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  1. Abstract Type Ia supernovae are critical for feedback and elemental enrichment in galaxies. Recent surveys like the All-Sky Automated Survey for Supernova (ASAS-SN) and the Dark Energy Survey (DES) find that the specific supernova Ia rate at z ∼ 0 may be ≲ 20 − 50 × higher in lower-mass galaxies than at Milky Way-mass. Independently, observations show that the close-binary fraction of solar-type Milky Way stars is higher at lower metallicity. Motivated by these observations, we use the FIRE-2 cosmological zoom-in simulations to explore the impact of metallicity-dependent rate models on galaxies of $M_* \sim 10^7\, \rm {M}_{\odot }-10^{11}\, \rm {M}_{\odot }$. First, we benchmark our simulated star-formation histories (SFHs) against observations, and show that assumed stellar mass functions play a major role in determining the degree of tension between observations and metallicity-independent rate models, potentially causing ASAS-SN and DES observations to agree more than might appear. Models in which the supernova Ia rate increases with decreasing metallicity ($\propto Z^{-0.5 \; \rm {to} \; -1}$) provide significantly better agreement with observations. Encouragingly, these rate increases (≳ 10 × in low-mass galaxies) do not significantly impact galaxy masses and morphologies, which remain largely unaffected except for our most extreme models.more »We explore implications for both [Fe/H] and [$\alpha /\rm {Fe}$] enrichment; metallicity-dependent rate models can improve agreement with the observed stellar mass-metallicity relations in low-mass galaxies. Our results demonstrate that a range of metallicity-dependent rate models are viable for galaxy formation and motivate future work.« less
    Free, publicly-accessible full text available August 10, 2023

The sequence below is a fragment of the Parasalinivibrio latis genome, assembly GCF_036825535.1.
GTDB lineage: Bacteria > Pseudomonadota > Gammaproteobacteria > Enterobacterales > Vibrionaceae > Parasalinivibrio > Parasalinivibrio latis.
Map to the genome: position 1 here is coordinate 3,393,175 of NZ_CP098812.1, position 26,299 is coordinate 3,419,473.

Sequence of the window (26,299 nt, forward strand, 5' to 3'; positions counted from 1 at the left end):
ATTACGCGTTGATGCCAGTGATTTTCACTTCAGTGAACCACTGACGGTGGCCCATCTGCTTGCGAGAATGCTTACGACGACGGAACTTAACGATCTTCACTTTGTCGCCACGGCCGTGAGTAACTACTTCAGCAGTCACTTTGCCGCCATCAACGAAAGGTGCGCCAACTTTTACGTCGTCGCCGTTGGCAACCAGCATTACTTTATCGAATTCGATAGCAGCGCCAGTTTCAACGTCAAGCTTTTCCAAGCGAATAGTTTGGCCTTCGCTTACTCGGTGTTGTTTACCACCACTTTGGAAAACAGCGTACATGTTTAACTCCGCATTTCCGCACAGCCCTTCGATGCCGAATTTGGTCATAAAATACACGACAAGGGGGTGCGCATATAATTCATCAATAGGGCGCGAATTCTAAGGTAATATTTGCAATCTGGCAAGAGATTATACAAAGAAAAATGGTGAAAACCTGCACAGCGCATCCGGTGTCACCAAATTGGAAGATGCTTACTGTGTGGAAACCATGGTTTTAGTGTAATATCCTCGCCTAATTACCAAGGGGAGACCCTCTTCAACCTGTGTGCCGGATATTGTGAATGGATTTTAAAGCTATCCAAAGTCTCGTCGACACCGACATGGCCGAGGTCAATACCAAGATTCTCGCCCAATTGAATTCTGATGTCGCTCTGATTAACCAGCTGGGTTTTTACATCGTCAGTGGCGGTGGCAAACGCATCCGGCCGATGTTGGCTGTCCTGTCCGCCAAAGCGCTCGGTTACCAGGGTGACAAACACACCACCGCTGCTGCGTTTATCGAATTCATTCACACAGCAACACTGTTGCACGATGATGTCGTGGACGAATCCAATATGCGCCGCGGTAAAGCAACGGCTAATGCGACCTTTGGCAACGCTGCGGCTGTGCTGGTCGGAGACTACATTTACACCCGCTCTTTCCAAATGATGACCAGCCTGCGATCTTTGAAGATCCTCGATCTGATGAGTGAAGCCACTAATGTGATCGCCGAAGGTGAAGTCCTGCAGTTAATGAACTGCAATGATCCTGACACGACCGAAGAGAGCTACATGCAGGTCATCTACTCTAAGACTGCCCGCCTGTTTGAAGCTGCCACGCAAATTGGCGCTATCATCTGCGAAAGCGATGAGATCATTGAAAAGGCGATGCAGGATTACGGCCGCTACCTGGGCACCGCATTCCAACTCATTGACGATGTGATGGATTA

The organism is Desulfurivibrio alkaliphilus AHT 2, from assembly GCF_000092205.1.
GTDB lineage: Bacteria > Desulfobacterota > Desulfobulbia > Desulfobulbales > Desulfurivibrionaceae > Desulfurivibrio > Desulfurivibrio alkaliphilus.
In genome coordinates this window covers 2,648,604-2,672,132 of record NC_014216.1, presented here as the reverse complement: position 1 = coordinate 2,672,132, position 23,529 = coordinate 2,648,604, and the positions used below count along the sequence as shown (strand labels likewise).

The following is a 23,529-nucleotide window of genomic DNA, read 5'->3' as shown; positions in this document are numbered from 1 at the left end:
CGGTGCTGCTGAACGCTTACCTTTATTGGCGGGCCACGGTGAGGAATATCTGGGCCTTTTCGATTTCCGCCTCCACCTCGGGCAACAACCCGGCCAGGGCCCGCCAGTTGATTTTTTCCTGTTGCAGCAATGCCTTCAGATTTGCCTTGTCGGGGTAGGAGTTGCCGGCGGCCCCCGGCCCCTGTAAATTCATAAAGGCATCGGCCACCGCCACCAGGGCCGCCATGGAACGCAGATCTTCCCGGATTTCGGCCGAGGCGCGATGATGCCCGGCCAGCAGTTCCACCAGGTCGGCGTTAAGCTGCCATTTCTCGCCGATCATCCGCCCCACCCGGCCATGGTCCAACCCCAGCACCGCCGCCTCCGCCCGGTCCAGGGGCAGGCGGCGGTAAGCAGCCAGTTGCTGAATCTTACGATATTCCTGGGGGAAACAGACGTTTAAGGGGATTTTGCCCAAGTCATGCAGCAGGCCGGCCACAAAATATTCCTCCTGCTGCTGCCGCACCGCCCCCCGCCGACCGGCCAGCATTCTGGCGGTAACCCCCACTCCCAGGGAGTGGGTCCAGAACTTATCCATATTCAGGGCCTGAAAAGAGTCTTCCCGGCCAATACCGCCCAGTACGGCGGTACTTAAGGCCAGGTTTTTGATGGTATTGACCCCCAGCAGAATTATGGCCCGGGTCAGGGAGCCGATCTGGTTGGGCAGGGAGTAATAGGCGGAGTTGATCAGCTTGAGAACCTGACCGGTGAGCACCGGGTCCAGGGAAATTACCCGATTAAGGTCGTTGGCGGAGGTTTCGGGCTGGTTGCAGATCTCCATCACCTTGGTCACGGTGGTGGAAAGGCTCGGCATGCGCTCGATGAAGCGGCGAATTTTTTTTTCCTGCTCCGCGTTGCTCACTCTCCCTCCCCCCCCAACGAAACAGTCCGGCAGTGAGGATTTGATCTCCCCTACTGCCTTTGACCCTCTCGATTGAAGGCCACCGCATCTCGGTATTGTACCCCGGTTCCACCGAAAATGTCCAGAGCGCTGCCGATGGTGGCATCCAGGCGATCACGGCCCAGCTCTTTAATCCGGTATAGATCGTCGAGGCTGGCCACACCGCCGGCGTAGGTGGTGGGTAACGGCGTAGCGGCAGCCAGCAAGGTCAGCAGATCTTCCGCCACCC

2. Abstract We present the third discovery from the COol Companions ON Ultrawide orbiTS (COCONUTS) program, the COCONUTS-3 system, composed of the young M5 primary star UCAC4 374−046899 and the very red L6 dwarf WISEA J081322.19−152203.2. These two objects have a projected separation of 61 ′ ′ (1891 au) and are physically associated given their common proper motions and estimated distances. The primary star, COCONUTS-3A, has a mass of 0.123 ± 0.006 M ⊙ , and we estimate its age as 100 Myr to 1 Gyr based on its stellar activity (via H α and X-ray emission), kinematics, and spectrophotometric properties. We derive its bulk metallicity as 0.21 ± 0.07 dex using empirical calibrations established by older and higher-gravity M dwarfs and find that this [Fe/H] could be slightly underestimated according to PHOENIX models given COCONUTS-3A’s younger age. The companion, COCONUTS-3B, has a near-infrared spectral type of L6 ± 1 int-g , and we infer physical properties of T eff = 1362 − 73 + 48 K, log ( g ) = 4.96 − 0.34 + 0.15 dex, R = 1.03 − 0.06 + 0.12 R Jup , and M = 39 − 18 + 11 M Jup using its bolometricmore »luminosity, its host star’s age, and hot-start evolution models. We construct cloudy atmospheric model spectra at the evolution-based physical parameters and compare them to COCONUTS-3B’s spectrophotometry. We find that this companion possesses ample condensate clouds in its photosphere ( f sed = 1) with the data–model discrepancies likely due to the models using an older version of the opacity database. Compared to field-age L6 dwarfs, COCONUTS-3B has fainter absolute magnitudes and a 120 K cooler T eff . Also, the J − K color of this companion is among the reddest for ultracool benchmarks with ages older than a few hundred megayears. COCONUTS-3 likely formed in the same fashion as stellar binaries given the companion-to-host mass ratio of 0.3 and represents a valuable benchmark to quantify the systematics of substellar model atmospheres.« less